Chris Laffra, IBM Ottawa Labs, Canada

Visualization and Performance Monitoring of Eclipse

Eclipse is a component-oriented platform that can be used to produce complex integrated development environments, such as IBM WebSphere Studio Application Developer (WSAD). Due to the use of a plug-in manifest described in XML, and the corresponding Java code being contained in a separate JAR, applications can be scaled to hundreds, even thousands of plug-ins. Profiling such a complex Java program using off-the-shelf profilers quickly becomes a daunting task, simply because of the immensely overwhelming amount of data passing by.

In this session, two visualization techniques will be shown that present the execution of Eclipse in a more appropriate fashion. One is based on bytecode instrumentation, and presents a comprehensive picture of the execution. The second approach is based on JVMPI, and discards much more data, while focusing on summarizing the relevant data into more usable information. Demos will be given of both tools with WSAD as a (un)willing subject. A Web service will be built using WSAD and we will demonstrate what happens under the covers. Both visualization approaches have their pros and cons, and experiences from these experiments will extend to other domains, such as distributed programming, or Web services.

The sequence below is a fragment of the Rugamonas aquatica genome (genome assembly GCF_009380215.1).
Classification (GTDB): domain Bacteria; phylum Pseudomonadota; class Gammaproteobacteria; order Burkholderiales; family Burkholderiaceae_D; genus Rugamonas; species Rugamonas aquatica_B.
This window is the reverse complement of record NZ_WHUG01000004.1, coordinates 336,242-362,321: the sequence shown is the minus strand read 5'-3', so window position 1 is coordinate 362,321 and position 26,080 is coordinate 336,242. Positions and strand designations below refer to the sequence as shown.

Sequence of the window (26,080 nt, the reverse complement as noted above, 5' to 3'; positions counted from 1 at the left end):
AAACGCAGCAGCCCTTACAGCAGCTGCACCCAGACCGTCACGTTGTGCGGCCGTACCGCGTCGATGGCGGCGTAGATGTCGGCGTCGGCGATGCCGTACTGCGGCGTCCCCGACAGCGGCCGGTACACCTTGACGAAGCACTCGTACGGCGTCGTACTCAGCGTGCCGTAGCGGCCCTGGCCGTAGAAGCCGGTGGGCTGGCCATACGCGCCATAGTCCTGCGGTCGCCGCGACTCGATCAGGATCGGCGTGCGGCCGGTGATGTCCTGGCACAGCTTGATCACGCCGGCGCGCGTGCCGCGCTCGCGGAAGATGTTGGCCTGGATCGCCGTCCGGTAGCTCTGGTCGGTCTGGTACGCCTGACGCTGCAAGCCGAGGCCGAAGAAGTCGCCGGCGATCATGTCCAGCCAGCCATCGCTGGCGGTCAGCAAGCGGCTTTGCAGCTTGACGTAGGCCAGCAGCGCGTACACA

The Eclipse Rich Client Platform (RCP): Using Eclipse for Developing Stand-alone Applications

Prior to the introduction of the rich client platform (RCP), most of the Eclipse community was focused on developing plug-ins for a particular Eclipse application called the Workbench. However, Eclipse has always supported the ability to create your own stand-alone application based on the Eclipse plug-in architecture. Eclipse applications can range from simple "headless" programs with no user interface, to full-blown integrated development environments. In Eclipse 3.0, the platform began a shift toward affording greater power and flexibility to these applications built on the Eclipse infrastructure. This presentation will guide you through the process of building your very own Eclipse application, and explore some of the new APIs in Eclipse 3.0 that are available only to applications.

Picture of Chris Laffra

Chris Laffra obtained his PhD at the Erasmus University of Rotterdam in 1992. At both IBM Research and Morgan-Stanley he worked on tools for user interfaces, component infrastructures, program analysis, debugging, visualization, compression, and optimization. He led the OTI Amsterdam lab for 3.5 years, working on WebSphere Studio Device Developer, and now works at IBM Canada’s lab in Ottawa on the border between Java runtimes and Eclipse. He calls himself an expert on Eclipse performance. Chris is co-author, with John Arthorne, of The Official Eclipse 3.0 FAQs, published by Addison-Wesley. The Eclipse FAQ is maintained by both authors at


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